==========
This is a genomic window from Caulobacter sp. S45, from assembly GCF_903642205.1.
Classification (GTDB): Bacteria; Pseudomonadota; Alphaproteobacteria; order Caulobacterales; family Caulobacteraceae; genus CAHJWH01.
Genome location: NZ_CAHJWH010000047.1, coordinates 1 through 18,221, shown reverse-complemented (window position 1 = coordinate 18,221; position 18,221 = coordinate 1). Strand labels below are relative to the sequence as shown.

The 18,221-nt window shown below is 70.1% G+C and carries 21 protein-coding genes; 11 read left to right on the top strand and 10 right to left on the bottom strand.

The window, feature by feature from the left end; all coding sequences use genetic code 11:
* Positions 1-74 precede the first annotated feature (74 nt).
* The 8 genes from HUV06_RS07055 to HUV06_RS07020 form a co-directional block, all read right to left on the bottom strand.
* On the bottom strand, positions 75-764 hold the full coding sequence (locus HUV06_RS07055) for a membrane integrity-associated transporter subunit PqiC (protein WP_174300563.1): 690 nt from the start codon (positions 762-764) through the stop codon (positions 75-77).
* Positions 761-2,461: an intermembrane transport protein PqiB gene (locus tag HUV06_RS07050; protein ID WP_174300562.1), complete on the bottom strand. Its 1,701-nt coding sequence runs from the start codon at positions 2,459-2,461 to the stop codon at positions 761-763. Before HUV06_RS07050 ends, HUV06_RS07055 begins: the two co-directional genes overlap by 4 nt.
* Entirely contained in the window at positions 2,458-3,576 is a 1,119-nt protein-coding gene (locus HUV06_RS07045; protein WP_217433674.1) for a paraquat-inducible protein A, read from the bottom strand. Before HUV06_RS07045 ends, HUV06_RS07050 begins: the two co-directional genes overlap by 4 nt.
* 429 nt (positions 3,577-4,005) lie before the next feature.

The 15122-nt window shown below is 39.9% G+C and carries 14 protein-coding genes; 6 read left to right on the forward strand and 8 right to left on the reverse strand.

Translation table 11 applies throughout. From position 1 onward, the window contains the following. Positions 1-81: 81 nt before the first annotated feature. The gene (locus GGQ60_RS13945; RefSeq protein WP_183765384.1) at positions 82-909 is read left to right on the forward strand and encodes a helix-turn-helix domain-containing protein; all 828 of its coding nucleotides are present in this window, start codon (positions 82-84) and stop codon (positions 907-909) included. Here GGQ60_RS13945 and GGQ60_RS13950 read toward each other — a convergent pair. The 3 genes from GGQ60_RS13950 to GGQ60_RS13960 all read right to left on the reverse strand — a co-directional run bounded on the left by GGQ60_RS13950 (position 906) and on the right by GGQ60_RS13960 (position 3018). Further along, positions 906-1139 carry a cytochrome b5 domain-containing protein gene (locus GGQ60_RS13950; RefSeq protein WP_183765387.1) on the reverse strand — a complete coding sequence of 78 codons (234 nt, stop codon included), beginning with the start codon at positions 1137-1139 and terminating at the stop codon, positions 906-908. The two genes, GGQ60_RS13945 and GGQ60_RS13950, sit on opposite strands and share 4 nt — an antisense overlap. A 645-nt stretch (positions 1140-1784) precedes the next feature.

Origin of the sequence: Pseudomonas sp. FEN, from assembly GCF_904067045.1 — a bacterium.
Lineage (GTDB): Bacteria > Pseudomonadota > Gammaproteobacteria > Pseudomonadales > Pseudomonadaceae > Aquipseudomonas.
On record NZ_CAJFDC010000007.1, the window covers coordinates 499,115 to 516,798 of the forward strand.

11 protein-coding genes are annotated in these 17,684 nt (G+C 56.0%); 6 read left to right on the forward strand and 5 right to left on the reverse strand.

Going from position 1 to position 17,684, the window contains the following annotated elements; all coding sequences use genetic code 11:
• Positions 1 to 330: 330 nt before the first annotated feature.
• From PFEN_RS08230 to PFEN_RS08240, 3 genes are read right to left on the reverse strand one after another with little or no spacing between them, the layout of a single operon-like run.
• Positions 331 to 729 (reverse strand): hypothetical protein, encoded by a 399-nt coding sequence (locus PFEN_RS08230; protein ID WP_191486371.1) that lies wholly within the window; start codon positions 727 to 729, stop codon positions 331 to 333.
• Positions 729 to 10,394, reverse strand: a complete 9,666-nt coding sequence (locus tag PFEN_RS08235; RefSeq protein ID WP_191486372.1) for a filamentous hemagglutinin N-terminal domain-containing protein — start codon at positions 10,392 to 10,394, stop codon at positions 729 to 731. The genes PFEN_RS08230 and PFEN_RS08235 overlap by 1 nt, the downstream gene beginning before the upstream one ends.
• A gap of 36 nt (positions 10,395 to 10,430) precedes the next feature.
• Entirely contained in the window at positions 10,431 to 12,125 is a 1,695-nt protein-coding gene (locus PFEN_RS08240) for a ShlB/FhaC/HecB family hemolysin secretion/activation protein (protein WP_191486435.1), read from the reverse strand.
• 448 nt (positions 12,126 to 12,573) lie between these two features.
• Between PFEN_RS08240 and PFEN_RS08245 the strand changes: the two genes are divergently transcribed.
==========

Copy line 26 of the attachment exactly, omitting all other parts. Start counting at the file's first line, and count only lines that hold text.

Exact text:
• Between PFEN_RS08240 and PFEN_RS08245 the strand changes: the two genes are divergently transcribed.